Sophisticated Cyber Attacks and Increased Consumer Demand and Awareness Will Drive IT in 2015


This outlook is the result of a review of current market trends from the perspective of leading security analysts and consultants at TÜV Rheinland, OpenSky, and OpenSky UK.

The continued proliferation of sophisticated cyber attacks at every level of the supply chain is of major international concern. At the same time, consumers are rapidly increasing opportunities for attack with demand for connection to the Internet of Things. Companies, both in the US and internationally, will be pressured with stricter compliance requirements and face increased consumer backlash in the event of a breach because consumers are frequently willing to use social media to vent frustration over compromised data.

These are just a few examples of trends that underlie the global security landscape and will drive consumer and business decisions in 2015.

1. Compliance: Pressure on Businesses is Mounting. IT security budgets will increase and so will the costs of data breaches, fines and lawsuits for violations of data protection. Against this backdrop, and the increasing risk of becoming a victim of a cyber attack (see also APT), companies will have to invest in information security governance systems that are effective and geared toward the risk and also adapt their processes and tools accordingly. More often, emergency management systems will be converted into business continuity management systems.

2. Advanced Persistent Threat (APTs): More Businesses Calling on Outside Specialists. Organizations cannot successfully fend off targeted, sophisticated attacks using conventional tools and methods. Many organizations are compromised without even knowing it. That is why companies are increasingly calling on outside specialists to use cutting-edge technologies and up-to-date expertise to recognize APTs and mitigate their impact as quickly as possible. TÜV Rheinland and OpenSky expect that a security incident response team (SIRT) will be in higher demand in 2015 than ever before. That goes not only for small to medium-sized enterprises (SMEs) but also major corporations.

3. The International Patient: Medical Device Cybersecurity. Once again, the main risks in 2015 include attacks on medical devices. The theft and sale of patients’ sensitive information is driven by insurance fraud, and gaining access to medical care or prescription drugs through stolen identities. In future, the healthcare industry will become more similar to the industrial manufacturing industry by placing as much emphasis on cyber security to protect patients’ sensitive information.

4. The Internet of Things (IoT): A New Dimension in Security Risks. The IoT is painting a clear picture of things to come. Market researchers like Gartner believe that in 2015, we will already be surrounded by 4.9 billion interconnected devices. By 2025, that number is expected to reach as many as 30 billion. The IoT is being driven by trends that include the optimization of existing business models, such as marketing, via geolocation services, smart homes, connected cars, and Germany’s Industry 4.0 project.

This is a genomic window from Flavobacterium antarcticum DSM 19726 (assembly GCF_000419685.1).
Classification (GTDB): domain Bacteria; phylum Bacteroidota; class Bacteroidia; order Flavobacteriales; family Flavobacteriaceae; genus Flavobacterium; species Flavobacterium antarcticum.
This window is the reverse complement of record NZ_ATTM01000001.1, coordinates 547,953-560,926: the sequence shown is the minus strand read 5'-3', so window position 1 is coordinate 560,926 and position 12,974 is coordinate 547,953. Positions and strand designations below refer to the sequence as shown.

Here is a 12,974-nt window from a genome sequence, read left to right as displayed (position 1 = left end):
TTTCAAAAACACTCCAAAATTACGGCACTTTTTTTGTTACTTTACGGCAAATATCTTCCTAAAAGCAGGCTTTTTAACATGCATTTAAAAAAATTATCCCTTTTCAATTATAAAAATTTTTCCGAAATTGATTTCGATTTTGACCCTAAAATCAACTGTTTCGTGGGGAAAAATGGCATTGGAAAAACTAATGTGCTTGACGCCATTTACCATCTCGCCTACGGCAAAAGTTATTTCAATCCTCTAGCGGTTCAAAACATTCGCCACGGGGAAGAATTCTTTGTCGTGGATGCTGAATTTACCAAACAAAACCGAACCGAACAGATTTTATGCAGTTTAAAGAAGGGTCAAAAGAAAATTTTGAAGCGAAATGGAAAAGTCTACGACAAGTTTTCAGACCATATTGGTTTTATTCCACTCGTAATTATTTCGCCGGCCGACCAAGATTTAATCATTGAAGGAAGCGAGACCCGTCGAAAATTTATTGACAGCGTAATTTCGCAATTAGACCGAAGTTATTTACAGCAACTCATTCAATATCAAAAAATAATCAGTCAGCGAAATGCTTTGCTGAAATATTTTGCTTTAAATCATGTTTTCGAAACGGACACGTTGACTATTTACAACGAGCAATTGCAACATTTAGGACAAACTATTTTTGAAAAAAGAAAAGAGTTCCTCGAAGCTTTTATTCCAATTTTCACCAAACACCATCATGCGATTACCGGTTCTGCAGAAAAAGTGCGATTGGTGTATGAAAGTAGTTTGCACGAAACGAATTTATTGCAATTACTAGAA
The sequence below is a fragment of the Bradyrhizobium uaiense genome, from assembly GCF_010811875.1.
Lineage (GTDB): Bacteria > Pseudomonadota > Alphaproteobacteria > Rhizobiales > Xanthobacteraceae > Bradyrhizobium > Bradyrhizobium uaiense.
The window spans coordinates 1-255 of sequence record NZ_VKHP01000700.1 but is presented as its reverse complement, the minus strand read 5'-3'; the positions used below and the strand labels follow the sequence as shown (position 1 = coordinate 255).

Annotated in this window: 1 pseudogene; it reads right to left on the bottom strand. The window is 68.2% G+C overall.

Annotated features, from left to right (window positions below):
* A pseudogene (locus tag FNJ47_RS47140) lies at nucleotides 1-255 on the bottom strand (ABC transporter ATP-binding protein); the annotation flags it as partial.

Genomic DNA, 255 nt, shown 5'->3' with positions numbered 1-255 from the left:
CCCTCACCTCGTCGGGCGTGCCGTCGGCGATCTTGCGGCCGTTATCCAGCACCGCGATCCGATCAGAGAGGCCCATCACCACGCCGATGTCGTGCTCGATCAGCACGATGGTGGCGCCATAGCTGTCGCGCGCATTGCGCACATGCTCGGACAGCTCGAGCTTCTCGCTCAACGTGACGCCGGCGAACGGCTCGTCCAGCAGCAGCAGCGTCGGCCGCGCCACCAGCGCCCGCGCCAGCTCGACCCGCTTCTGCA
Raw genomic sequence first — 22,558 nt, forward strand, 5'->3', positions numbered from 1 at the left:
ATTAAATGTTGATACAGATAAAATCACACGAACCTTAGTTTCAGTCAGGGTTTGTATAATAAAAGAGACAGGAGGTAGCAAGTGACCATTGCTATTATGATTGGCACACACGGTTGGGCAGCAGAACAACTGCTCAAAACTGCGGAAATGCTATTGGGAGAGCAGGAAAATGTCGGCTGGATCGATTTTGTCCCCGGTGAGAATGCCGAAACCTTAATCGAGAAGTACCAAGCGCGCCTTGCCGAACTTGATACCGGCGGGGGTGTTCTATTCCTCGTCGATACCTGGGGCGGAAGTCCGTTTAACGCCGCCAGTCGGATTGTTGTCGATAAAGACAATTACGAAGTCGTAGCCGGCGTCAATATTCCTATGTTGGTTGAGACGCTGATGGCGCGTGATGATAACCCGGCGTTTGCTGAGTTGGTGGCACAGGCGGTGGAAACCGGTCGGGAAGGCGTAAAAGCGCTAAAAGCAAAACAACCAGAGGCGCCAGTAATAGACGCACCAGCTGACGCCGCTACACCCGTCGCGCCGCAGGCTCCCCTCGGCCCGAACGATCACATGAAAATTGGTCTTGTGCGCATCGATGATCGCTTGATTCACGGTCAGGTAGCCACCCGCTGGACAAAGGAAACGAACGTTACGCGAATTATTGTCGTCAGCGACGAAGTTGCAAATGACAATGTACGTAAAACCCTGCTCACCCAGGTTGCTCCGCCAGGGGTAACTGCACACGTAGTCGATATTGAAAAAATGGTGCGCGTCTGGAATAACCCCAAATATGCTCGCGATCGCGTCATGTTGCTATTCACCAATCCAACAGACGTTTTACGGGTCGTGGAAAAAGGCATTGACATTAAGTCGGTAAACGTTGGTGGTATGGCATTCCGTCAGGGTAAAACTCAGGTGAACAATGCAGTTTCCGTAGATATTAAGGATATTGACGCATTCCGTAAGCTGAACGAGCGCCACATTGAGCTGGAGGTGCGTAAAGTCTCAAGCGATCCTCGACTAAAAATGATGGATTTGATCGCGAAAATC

5. Industry 4.0: Security Enforcement Is Not Optional. IT solutions for remote maintenance of facilities and equipment, smart production plants and autonomous processes, even closer linking of administrative and production-related systems, high-tech automated solutions – the need for people inside production facilities is going to dwindle more and more. Machines and workpieces will soon be making many decisions themselves by exchanging data.

6. Connected Cars: Connectivity more crucial than horsepower. Real-time maintenance information, location-based recommendations, up-to-the-minute traffic advisories, and music streaming – in 2015 connected car features will become the main selling points for buyers. According to a recent study by McKinsey, a vehicle’s connectivity is becoming more important than its performance. Cars will serve as intelligent control centers for monitoring traffic conditions, weather, hazards, and infotainment. Yet, key questions concerning data protection remain unanswered. For instance, to whom does the data belong? The owner of the vehicle, the government, or the manufacturer who collects the data?

7. The Cloud: Expansion of Public and Private Today, users want round-the-clock access to their data. The trend toward cloud computing is irreversible. Simply because of its purported indispensability, discussion about its security will continue. Cloud service providers will increasingly have to face the question of how resilient their own cloud-based security architectures actually are against cyberattacks.
In 2015, the debate over cloud security will mature. Users will learn to tell more precisely what services the public cloud can be used for and what guides the market offers to the security of cloud-based services (certificates). Besides the ever growing market for public cloud computing, private clouds are also on the rise since companies are realizing that they need to migrate in business-critical areas in order to protect their digital crown jewels.


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